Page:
Economics? OK. Peace prize? Sure. But whoever came up with the concept of brunch deserves a Nobel as well.
There is no better way to start a weekend -- or celebrate its halfway point -- than with a meal that straddles the breakfast-lunch barrier. It's morning fare kicked up a notch, served in leisurely fashion and at a civilized time.
So here's our gift to you, three brunch places you may not have even known existed. You're welcome.
Address: 5959 Shellmound St., Emeryville
Contact: 510-922-1369; www.hotitalian.net
Hours: 11:30 a.m.-9:30 p.m. Mondays-Thursdays; until 11 p.m. Fridays and Saturdays. Open for brunch at 10:30 a.m. Saturdays and Sundays.
Brunch tab: $32.63 for two.
Hot Italian is every bit as hip as the name and location -- between a Peet's and an Urban Outfitters in Emeryville -- suggest. So consider us surprised when we rolled up at 10:30 a.m. on a recent Saturday to no line for brunch at this large pizzeria in the city's Public Market.
Actually, we were the restaurant's first customers. The only employee in sight was wiping down tables from the night before but put in our orders for espresso and mochas while we perused the menu. The place was enormous by our brunch-spot standards, with 10 community tables and
The weekend brunch menu at Hot Italian is small and focused, with pizzas, paninis, calzones and a few plates of cured meats, cheeses and seasonal fruits.
Razzoli ($12), a thin-crust pizza of scrambled eggs, caramelized onions, housemade fennel sausage, mozzarella and fontina cheese, was heavenly. The pizza was piping hot. The egg wasn't cracked and jiggling in the center but rather blended with the cheeses and cooked together. I liked that.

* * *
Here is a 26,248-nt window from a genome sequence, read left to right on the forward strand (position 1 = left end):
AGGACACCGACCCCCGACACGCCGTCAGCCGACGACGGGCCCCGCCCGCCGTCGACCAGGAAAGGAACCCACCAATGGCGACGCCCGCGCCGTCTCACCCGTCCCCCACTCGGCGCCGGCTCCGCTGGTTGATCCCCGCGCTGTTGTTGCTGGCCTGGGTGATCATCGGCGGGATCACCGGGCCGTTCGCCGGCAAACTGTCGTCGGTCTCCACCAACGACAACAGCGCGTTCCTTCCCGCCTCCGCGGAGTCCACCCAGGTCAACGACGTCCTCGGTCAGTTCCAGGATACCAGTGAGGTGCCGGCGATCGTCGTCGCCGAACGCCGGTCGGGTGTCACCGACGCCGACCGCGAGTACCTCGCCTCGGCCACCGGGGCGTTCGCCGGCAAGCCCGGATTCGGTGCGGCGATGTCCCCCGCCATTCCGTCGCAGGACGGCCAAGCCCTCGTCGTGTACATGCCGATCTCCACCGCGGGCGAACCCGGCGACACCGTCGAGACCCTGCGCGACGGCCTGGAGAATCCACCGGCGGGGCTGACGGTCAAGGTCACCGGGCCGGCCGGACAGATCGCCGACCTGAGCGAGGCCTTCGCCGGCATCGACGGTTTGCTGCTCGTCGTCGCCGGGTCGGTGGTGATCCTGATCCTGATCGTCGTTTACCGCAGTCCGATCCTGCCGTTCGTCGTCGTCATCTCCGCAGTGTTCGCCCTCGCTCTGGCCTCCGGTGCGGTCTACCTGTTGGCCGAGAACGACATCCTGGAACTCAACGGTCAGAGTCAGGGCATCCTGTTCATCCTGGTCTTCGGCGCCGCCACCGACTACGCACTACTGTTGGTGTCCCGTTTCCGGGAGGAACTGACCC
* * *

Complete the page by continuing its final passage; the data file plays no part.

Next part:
My no-cheese dining companion enjoyed the Bresaola Brunch ($12), a plate of impressively cured and quite lean Italian beef with two fried Clover eggs and sauteed spinach. But he complained that the accompanying sliced pizza crust was not warm and soft like it was on my Razzoli. It was cold and crunchy.
However, Hot Italian's charcuterie was so good it made us wish we'd ordered Piatto Di Salumi & Formaggi, a $10 plate of cured meats, cheese, marinated olives, marcona almonds, and seasonal fruit that would've delighted the entire table, including my 15-month-old, who couldn't get enough of the fennel sausage. Next time.
Service was surprisingly slow, and a bit cold, considering we were the restaurant's first and only customers for at least half an hour. But it won't keep us from going back to try the other pizzas. We love not waiting in line for brunch.
-- J. Yadegaran
Lucca Bar & Grill
Address: 439 First St., Benicia
Contact: 707-745-3749; www.luccabar.com
Hours: 11:30 a.m.-9 p.m. Mondays-Wednesdays; until 10 p.m. Thursdays-Saturdays with bar food until midnight. Brunch begins at 10 a.m. Saturdays and Sundays. Lucca closes at 9 p.m. Sundays.
Brunch tab: $31.14 for two.
Let's face it, antique shopping is hard work. All that strolling in and out is bound to build up an appetite. Good thing more and more restaurants on the main drag of this artist's hamlet have expanded their menus and hours to include brunch.